Travels postsTuesday September 21, 2010
Travels: Rehoboth Beach, Del.: Old Pro Golf
Part One of Rehoboth trip here.
Here’s a change. Back in the 1970s we put something called “sun tan lotion” on our bodies and then lay baking on a towel on the sand for hours. We compared tans like it was a competition. We had tan lines. Now, before we even step outside, we goop up with something called “sun screen” (30-75 SPF), and after dips in the ocean we reapply it beneath the umbrella. We read beneath the umbrella. We wear hats and SPF shirts and try to avoid the high-noon hours of 11 a.m. to 1 p.m. when there’s no place to hide.
Amazingly, with all of these precautions, I still got a tan. OK, a “tan.” OK, I got TFS: Tan for Seattle. More amazingly, there are regulars who still go for the deep, brown, unhealthy-looking George Hamilton tans. They’re so brown they probably would’ve stood out in 1977 but they’re especially noticeable in the SPF world of 2010. One wonders what compels them. I regret many moments in my life but few more than baking in the sun doing nothing but aging faster.
And what happened to my mini-golf courses? There used to be two along the boardwalk: the original, between Baltimore and Rehoboth Avenues, near the public restroom; and the “new one,” Old Pro Golf, on the roof of a T-shirt and gee-gaw shop next to Delaware Avenue, overlooking Funland. The original was clever enough, with a different level, five feet up and in the shade, as one made one’s way through the course.
Old Pro Golf was even more dazzling. It used a circus motif, with many moving parts, including, memorably, on the 19th hole, a ramp that narrowed to the width of a golf ball and that lead to the opening and closing mouth of a pneumatic hippo in a cage. To get a hole in one, and a free game, you had to hit it straight enough so it would stay on the ramp, hard enough so it would fly—like Evel Knievel—across the gap between ramp and hippo-mouth, and time it properly so the hippo’s mouth was open when the ball arrived. If you did all this, buzzers and lights would go off and you’d win a free game. As a kid this kind of coordination seemed impossible. One time my older brother, Chris, did everything right but the ball still bounced off the hippo’s tooth. Ohhhhhhhh. We talked about it for weeks afterward like it was Willie McCovey lining out to Bobby Richardson to end the 1962 World Series. Then one summer it suddenly became easy, and between the three of us, older brother and younger sister, we must’ve won five free games.
1970s Old Pro Golf: Showing off that first, sweet free-game pass outside the now-conquered hippo cage, and post-game with my sister Karen and our friend Dan, who's wearing a “Darth Vader Lives” T-shirt.
That course is still there, but called “Ryan's.” It's without the hippo in a cage, the circus motif, moving parts, fun. Every hole involves small hills and dales and...that’s pretty much it. The free game on the 19th isn’t monumental, like a pneumatic hippo, but small. Hit the ball up a short, steep ramp, and into a small hole protected by a wire-mesh cage. Is the hole a clown’s nose? I forget. The whole contraption is tiny. It feels like you could pick it up and walk away with it. It feels like carry-on luggage.
The original course, meanwhile, is long gone, replaced by a Grotto’s Pizza.
Tomorrow: Tea shirts.
My nephews Ryan and Jordy eye the only mini-golf course left on the boardwalk. It's hardly a circus. On the plus side Jordy beat me by a stroke.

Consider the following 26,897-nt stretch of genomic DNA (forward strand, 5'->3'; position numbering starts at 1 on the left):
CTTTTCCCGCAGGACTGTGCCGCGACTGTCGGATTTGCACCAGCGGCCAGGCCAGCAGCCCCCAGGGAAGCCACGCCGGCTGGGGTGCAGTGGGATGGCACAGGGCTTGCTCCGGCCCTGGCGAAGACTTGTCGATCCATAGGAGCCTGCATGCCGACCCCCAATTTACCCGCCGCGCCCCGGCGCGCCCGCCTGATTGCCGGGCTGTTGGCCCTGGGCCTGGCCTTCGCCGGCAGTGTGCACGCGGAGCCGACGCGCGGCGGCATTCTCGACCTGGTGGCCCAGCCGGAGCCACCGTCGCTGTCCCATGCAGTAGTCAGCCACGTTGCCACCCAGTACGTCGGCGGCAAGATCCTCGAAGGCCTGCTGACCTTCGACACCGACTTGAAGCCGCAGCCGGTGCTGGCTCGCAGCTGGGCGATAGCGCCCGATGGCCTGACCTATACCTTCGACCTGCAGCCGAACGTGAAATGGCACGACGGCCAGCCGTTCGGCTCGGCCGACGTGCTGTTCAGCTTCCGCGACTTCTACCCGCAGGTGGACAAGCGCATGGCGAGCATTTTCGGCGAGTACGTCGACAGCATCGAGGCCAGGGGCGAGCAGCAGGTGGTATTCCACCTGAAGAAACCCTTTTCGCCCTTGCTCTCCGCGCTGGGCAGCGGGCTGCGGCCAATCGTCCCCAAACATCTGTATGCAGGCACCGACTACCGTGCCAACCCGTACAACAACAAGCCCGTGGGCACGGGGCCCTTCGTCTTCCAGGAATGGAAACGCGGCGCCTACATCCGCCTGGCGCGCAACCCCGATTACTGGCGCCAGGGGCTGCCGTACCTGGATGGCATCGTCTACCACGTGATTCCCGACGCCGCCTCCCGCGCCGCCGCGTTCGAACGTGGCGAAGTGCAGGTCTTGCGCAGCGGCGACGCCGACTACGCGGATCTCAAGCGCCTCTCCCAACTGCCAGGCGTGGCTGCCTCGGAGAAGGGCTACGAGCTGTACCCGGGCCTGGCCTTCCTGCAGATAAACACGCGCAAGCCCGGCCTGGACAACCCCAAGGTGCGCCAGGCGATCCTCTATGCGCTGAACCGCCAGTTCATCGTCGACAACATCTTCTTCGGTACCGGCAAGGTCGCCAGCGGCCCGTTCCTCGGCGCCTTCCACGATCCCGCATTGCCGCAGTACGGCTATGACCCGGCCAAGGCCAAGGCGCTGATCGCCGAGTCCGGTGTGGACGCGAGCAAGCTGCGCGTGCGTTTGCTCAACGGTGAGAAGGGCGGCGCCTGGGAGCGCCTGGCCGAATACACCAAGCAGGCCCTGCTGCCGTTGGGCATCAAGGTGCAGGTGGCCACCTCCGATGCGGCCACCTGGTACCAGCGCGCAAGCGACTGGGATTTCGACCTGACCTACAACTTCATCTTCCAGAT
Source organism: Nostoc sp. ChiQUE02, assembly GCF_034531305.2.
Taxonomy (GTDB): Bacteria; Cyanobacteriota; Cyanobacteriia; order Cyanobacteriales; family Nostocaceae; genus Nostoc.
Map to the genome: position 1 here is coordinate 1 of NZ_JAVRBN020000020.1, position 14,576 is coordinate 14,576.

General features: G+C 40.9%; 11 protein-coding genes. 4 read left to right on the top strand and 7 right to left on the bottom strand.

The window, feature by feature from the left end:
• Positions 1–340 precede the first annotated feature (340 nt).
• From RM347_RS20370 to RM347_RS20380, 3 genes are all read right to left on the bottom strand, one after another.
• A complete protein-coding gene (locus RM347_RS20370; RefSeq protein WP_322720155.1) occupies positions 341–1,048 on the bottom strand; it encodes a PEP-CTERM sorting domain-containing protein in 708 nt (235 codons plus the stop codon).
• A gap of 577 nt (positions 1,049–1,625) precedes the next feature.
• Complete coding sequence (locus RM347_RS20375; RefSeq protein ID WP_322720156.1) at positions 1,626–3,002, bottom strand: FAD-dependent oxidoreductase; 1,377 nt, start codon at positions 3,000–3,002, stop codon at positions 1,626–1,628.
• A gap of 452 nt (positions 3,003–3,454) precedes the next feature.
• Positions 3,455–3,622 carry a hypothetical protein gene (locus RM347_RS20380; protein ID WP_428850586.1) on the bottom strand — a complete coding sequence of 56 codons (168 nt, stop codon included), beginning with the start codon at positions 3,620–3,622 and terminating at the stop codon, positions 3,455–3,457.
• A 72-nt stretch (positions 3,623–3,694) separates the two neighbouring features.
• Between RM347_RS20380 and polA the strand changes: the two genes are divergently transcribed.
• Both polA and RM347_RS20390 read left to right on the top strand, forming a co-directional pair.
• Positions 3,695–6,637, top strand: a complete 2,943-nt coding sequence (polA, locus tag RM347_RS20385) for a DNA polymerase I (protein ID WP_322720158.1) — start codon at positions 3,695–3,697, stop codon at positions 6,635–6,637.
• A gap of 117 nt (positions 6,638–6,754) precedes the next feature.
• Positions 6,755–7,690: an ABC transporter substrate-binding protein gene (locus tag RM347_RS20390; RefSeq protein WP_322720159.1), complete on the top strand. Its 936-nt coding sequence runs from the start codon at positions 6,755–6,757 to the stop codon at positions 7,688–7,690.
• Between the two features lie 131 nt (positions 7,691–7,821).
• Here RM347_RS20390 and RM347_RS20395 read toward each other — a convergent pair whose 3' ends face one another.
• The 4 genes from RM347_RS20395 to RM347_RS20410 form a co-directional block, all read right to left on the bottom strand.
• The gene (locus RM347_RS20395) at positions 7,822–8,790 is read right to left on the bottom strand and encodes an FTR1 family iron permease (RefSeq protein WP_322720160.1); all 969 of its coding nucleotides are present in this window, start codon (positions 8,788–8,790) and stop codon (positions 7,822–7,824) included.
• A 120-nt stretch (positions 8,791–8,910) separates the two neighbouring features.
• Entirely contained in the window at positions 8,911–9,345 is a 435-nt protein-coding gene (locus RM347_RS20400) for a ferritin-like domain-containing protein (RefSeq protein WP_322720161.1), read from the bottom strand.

Travels: Rehoboth Beach, Del.: Intro
They say the days blend together but each is distinct.
Check-in times are generally at 2:00, so more than half the Saturday is gone by the time you emerge stiff and sweaty from your car, and anyway there’s work to be done—rentals to check into, groceries to buy—so you’re lucky if you get in a late-afternoon dip in the ocean and a walk on the boardwalk at night. But Sunday you take it all in. You go to the beach in the morning and afternoon, and, though half the ocean has gone up your nose, you stay past 5:00, past the lifeguards, until the sun, once blasting the top of your head, begins to lose its power; then it's dinner and Funland and the parade of people walking and preening along the boardwalk, and you've done so much this day that the next day, Monday, you step back and rest a bit. It is your vacation after all. It is only Monday after all. Even when you get back into it on Tuesday, you think, “Really? It's still only Tuesday?” It feels like you have all the time in the world. But Wednesday disappears, poof, and suddenly it’s Thursday and you know you're on the downside of things, and Friday, oh man, Friday you rush around and do all the things you should have done earlier but never got to, while Saturday morning is filled with melancholy. One last video game. One last walk on the boardwalk. One last look at the ocean. Bye.
I’ve been to many beaches since I was last at Rehoboth Beach, Del.—in Taiwan, Thailand, Vietnam, Nicaragua, Florida, Oregon and Washington—but Rehoboth, the beach I grew up with, the beach I went back to for the first time in 25 years last month, is still the one by which all the others are measured.
I expected it to be dirtier but it’s surprisingly clean. I expected it to be more crowded, and it must be—it swells on summer weekends from about 1,500 locals to include 100,000 tourists—but because the boardwalk has been extended further south, past Funland, it doesn’t feel more crowded. I expected the waves to feel puny, the water warm, the jellyfish rampant, but the waves were great, the water bracing, no jellyfish were sighted.
Planes still flew advertisements along the beach. One lone swimmer, in swim cap, still invariably plowed the waters 30 feet from shore. The Dolles sign still dominates the center of the boardwalk.
That doesn’t mean things haven’t changed.
Tomorrow: What's changed.